£55000 - £65000 per annum + Benefits: Progressive Recruitment: SAP BW/BO CONSU...

Day In a Page

Read Next
 

How silly of me to assume it was Israeli bombs causing all the damage in Gaza

Mark Steel
 

Careful, Mr Cameron. Don't flirt with us on tax

Chris Blackhurst
Dress the Gaza situation up all you like, but the truth hurts

Robert Fisk on Gaza conflict

Dress the situation up all you like, but the truth hurts
Save the tiger: Tiger, tiger burning less brightly as numbers plummet

Tiger, tiger burning less brightly

When William Blake wrote his famous poem there were probably more than 100,000 tigers in the wild. These days they probably number around 3,200
5 News's Andy Bell retraces his grandfather's steps on the First World War battlefields

In grandfather's footsteps

5 News's political editor Andy Bell only knows his grandfather from the compelling diary he kept during WWI. But when he returned to the killing fields where Edwin Vaughan suffered so much, his ancestor came to life
Lifestyle guru Martha Stewart reveals she has flying robot ... to take photos of her farm

Martha Stewart has flying robot

The lifestyle guru used the drone to get a bird's eye view her 153-acre farm in Bedford, New York
Former Labour minister Meg Hillier has demanded 'pootling lanes' for women cyclists

Do women cyclists need 'pootling lanes'?

Simon Usborne (who's more of a hurtler) explains why winning the space race is key to happy riding
A tale of two presidents: George W Bush downs his paintbrush to pen father’s life story

A tale of two presidents

George W Bush downs his paintbrush to pen father’s life story
Restaurateur Mitch Tonks has given the Great Western Pullman dining car a makeover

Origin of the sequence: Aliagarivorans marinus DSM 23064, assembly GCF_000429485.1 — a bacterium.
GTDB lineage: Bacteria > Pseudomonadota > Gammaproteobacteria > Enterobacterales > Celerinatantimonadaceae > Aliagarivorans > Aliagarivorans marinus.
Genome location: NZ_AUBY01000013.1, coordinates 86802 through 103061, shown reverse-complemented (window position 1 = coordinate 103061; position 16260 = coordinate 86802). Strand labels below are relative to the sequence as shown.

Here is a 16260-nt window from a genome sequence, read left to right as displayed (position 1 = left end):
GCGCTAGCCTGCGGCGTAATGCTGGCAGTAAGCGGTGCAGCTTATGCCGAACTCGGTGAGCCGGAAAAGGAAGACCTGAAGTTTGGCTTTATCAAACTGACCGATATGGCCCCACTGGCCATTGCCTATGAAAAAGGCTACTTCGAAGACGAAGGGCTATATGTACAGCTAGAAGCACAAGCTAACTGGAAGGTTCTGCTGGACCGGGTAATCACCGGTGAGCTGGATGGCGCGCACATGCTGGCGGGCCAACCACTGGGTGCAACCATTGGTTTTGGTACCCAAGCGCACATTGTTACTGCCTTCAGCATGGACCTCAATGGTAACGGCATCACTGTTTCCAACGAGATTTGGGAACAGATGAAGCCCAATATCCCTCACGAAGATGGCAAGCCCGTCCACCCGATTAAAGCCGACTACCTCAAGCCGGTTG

The dining car makes a comeback

Restaurateur Mitch Tonks has given the Great Western Pullman dining car a makeover
Gallery rage: How are institutions tackling the discomfort of overcrowding this summer?

Gallery rage

How are institutions tackling the discomfort of overcrowding this summer?
Louis van Gaal has £500,000 video surveillance system installed to monitor Manchester United players

Eye on the prize

Louis van Gaal has £500,000 video surveillance system installed to monitor Manchester United players
Women's rugby: Tamara Taylor adds fuel to the ire in quest to land World Cup

Women's rugby

Tamara Taylor adds fuel to the ire in quest to land World Cup
Save the tiger: The day America’s love of backyard tigers led to a horrific bloodbath

The day America’s love of backyard tigers led to a horrific bloodbath

With only six per cent of the US population of these amazing big cats held in zoos, the Zanesville incident in 2011 was inevitable
Samuel Beckett's biographer reveals secrets of the writer's time as a French Resistance spy

How Samuel Beckett became a French Resistance spy

As this year's Samuel Beckett festival opens in Enniskillen, James Knowlson, recalls how the Irish writer risked his life for liberty and narrowly escaped capture by the Gestapo
We will remember them: relatives still honour those who fought in the Great War

We will remember them

Relatives still honour those who fought in the Great War
Star Wars Episode VII is being shot on film - and now Kodak is launching a last-ditch bid to keep celluloid alive

Kodak's last-ditch bid to keep celluloid alive

Director J J Abrams and a few digital refuseniks shoot movies on film. Simon Usborne wonders what the fuss is about
Once stilted and melodramatic, Hollywood is giving acting in video games a makeover

Acting in video games gets a makeover

David Crookes meets two of the genre's most popular voices